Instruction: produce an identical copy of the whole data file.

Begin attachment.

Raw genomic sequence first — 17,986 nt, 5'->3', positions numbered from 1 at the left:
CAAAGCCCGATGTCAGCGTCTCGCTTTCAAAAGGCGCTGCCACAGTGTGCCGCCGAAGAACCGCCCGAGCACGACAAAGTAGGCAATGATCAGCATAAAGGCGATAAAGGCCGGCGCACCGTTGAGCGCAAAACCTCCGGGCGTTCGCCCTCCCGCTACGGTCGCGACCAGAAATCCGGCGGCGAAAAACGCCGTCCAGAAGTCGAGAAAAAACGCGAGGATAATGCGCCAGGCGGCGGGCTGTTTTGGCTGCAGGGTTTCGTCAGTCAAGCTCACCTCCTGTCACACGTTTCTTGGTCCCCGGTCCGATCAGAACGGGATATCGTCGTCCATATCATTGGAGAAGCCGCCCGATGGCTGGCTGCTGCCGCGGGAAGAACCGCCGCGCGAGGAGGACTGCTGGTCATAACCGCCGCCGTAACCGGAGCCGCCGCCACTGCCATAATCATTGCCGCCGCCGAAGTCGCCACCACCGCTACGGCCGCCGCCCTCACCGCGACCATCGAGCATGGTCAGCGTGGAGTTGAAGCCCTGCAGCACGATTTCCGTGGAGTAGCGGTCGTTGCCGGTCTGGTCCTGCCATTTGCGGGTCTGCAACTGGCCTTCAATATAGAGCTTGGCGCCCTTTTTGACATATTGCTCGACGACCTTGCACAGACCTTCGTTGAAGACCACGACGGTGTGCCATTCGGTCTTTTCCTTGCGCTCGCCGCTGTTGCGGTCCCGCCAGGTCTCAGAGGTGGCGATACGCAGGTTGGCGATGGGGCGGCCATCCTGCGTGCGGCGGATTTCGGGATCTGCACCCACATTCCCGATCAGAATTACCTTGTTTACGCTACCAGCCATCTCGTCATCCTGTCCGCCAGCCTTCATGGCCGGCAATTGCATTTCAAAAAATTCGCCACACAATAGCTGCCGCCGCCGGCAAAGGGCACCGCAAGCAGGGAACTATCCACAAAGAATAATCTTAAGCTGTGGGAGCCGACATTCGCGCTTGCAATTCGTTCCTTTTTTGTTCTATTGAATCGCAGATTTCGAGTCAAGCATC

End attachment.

Raw genomic sequence first — 17,986 nt, 5'->3', positions numbered from 1 at the left:
CAAAGCCCGATGTCAGCGTCTCGCTTTCAAAAGGCGCTGCCACAGTGTGCCGCCGAAGAACCGCCCGAGCACGACAAAGTAGGCAATGATCAGCATAAAGGCGATAAAGGCCGGCGCACCGTTGAGCGCAAAACCTCCGGGCGTTCGCCCTCCCGCTACGGTCGCGACCAGAAATCCGGCGGCGAAAAACGCCGTCCAGAAGTCGAGAAAAAACGCGAGGATAATGCGCCAGGCGGCGGGCTGTTTTGGCTGCAGGGTTTCGTCAGTCAAGCTCACCTCCTGTCACACGTTTCTTGGTCCCCGGTCCGATCAGAACGGGATATCGTCGTCCATATCATTGGAGAAGCCGCCCGATGGCTGGCTGCTGCCGCGGGAAGAACCGCCGCGCGAGGAGGACTGCTGGTCATAACCGCCGCCGTAACCGGAGCCGCCGCCACTGCCATAATCATTGCCGCCGCCGAAGTCGCCACCACCGCTACGGCCGCCGCCCTCACCGCGACCATCGAGCATGGTCAGCGTGGAGTTGAAGCCCTGCAGCACGATTTCCGTGGAGTAGCGGTCGTTGCCGGTCTGGTCCTGCCATTTGCGGGTCTGCAACTGGCCTTCAATATAGAGCTTGGCGCCCTTTTTGACATATTGCTCGACGACCTTGCACAGACCTTCGTTGAAGACCACGACGGTGTGCCATTCGGTCTTTTCCTTGCGCTCGCCGCTGTTGCGGTCCCGCCAGGTCTCAGAGGTGGCGATACGCAGGTTGGCGATGGGGCGGCCATCCTGCGTGCGGCGGATTTCGGGATCTGCACCCACATTCCCGATCAGAATTACCTTGTTTACGCTACCAGCCATCTCGTCATCCTGTCCGCCAGCCTTCATGGCCGGCAATTGCATTTCAAAAAATTCGCCACACAATAGCTGCCGCCGCCGGCAAAGGGCACCGCAAGCAGGGAACTATCCACAAAGAATAATCTTAAGCTGTGGGAGCCGACATTCGCGCTTGCAATTCGTTCCTTTTTTGTTCTATTGAATCGCAGATTTCGAGTCAAGCATC